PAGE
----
Arguably the greatest value of this unique ultrasonic fractionation process lies in the production of high-quality, sustainable lignin. Lignin is the world’s second most abundant renewable biopolymer, and is also the only known aromatic polymer found in nature, making it a plentiful and low-toxicity alternative to the finite feedstocks made from petrochemicals. Lignin is extremely versatile, possessing innate hydrophobic, flame-retardant, antimicrobial and UV-resistant properties, and can be added to industrial composites to confer these benefits and improve flow. The material is also known as nature’s binder, and can be used instead of certain fossil fuel-derived chemicals — such as the toxic petrochemical phenol — to produce resins for composites, including those required to build wind turbines. Demand for bio-based platform chemicals for this application in particular will only continue to grow in the coming years, as more countries seek to transition to renewable energy sources.

Sonichem lignin is different from the lignin obtained using the conventional Kraft process. Kraft lignin contains sulfur, which corrodes metals — such as processing equipment and steel reinforcement bars embedded in cement — raising safety concerns as well as environmental issues. It is also very high in molecular weight, giving it low solubility. Consequently, Kraft lignin is challenging, time consuming and expensive to process into useful products, with goods produced using Kraft lignin often demonstrating inferior mechanical properties. Sonichem lignin, on the other hand, has a very low molecular weight — one of the lowest in the world — is of high purity, and does not contain any sulfur. These features give it high reactivity and solubility in a host of common solvents — such as ethanol and acetone — and polymers, for instance in the production of bioderived carbon fibers.


© Sonichem
Sonichem’s biorefinery technique uses ultrasonic energy alongside mild organic acids to fractionate softwood sawdust into hemicellulose sugars, microcrystalline cellulose and high-quality lignin. © Sonichem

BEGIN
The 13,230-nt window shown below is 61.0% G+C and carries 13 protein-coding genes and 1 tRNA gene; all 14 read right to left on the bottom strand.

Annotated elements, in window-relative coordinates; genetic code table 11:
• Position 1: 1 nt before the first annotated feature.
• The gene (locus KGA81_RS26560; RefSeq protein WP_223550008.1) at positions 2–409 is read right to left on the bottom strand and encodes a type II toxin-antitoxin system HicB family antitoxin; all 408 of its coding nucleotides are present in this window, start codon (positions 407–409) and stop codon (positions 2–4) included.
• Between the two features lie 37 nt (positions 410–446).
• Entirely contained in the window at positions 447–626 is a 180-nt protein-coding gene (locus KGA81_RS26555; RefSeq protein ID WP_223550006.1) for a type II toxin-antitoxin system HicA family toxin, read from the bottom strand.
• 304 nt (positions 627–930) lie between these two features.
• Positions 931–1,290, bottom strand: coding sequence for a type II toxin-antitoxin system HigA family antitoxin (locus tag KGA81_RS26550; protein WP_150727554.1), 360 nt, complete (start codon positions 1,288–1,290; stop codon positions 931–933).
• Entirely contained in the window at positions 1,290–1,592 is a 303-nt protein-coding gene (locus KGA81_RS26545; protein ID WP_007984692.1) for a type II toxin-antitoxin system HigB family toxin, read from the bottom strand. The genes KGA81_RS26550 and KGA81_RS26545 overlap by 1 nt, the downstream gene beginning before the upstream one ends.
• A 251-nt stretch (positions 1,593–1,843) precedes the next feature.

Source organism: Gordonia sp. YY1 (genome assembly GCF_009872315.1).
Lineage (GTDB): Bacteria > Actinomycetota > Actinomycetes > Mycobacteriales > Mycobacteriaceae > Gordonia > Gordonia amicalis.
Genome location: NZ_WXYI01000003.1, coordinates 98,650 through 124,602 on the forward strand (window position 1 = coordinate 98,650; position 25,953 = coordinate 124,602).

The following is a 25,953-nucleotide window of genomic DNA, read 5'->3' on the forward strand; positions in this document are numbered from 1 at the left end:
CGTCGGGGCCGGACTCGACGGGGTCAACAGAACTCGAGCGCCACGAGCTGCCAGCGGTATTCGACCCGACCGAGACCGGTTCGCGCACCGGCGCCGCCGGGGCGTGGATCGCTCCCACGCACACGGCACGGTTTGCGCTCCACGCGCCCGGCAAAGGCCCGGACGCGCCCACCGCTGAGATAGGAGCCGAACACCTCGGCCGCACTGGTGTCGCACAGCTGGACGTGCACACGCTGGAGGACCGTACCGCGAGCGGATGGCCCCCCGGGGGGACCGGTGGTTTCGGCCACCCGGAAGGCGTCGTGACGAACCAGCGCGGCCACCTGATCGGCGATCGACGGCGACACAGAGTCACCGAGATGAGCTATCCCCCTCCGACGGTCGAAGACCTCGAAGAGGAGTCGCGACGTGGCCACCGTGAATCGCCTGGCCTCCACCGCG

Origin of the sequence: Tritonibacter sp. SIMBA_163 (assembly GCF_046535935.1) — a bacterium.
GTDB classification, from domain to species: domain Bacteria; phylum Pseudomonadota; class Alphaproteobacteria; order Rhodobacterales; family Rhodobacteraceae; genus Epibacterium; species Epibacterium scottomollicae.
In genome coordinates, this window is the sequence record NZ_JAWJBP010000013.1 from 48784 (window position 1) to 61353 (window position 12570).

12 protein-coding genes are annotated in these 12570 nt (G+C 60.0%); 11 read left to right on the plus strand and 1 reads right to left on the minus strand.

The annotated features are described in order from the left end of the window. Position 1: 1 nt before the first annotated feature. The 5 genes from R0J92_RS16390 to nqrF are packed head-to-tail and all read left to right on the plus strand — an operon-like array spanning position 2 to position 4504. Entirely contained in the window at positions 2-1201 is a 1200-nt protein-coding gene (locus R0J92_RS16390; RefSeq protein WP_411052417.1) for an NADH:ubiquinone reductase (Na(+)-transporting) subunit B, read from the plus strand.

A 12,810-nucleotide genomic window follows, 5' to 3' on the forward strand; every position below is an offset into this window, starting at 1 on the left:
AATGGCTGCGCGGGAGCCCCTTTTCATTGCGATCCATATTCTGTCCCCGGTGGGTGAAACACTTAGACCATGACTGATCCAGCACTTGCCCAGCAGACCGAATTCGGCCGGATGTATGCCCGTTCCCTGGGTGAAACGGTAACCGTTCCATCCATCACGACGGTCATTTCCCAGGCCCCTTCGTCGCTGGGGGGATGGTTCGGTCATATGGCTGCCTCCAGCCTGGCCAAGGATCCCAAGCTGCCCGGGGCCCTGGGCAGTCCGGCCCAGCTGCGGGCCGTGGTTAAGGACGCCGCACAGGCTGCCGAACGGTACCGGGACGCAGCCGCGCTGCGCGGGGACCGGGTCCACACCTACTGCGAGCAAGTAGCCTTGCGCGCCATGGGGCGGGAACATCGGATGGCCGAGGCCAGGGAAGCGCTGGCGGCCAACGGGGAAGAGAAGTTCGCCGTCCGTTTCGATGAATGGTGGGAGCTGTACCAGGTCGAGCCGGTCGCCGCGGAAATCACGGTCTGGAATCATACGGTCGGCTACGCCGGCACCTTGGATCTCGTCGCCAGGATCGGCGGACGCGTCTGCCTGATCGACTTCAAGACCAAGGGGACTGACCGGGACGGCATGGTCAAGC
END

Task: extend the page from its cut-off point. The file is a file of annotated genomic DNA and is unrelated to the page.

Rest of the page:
Driving Change in Automotive Manufacturing

Sonichem has recently launched an international project in collaboration with industry leaders CPI, the National Composites Centre, Scott Bader, SHD Composites and Polestar. The project, entitled ‘Carbon-neutral agroforestry-derived resins to materials for automotive applications (CARMA)’, will apply Sonichem’s patented technology to the development and commercialization of bio-based feedstocks made from the company’s high-quality lignin. These feedstocks can be used in the production of sustainable, cost-effective replacements for the platform petrochemicals that are currently used to produce plastics, resins and composites for automotive manufacturing. CARMA will extend Sonichem’s pioneering ultrasound approach to the transport industry, driving the sector toward net zero, enhancing the UK’s bioeconomy, and helping to establish a resilient national lignin supply chain. Producing home-grown green plastics also aligns with the UK Government’s focus on resource-efficient, sustainable industrial materials, as it could significantly reduce the UK’s reliance on imported composite materials, which currently amounts to approximately £250-260 million per year.

Trailblazing ultrasonic technology has the potential to enable large-scale green chemical production across the UK, supporting bio-based plastic manufacture for use in multiple applications. The high-quality, bioderived chemicals generated through Sonichem’s revolutionary technique could help to decarbonize numerous industries, reducing the nation’s reliance on polluting, finite petrochemicals.

Authors: Adrian Black, CEO, and Andy West, Chief Chemist, Sonichem Technologies Ltd., Southampton, UK




Sonichem TechnoLogies Ltd

Stag Gates House, 63/64 The Avenue
SO17 1XS Southampton
United Kingdom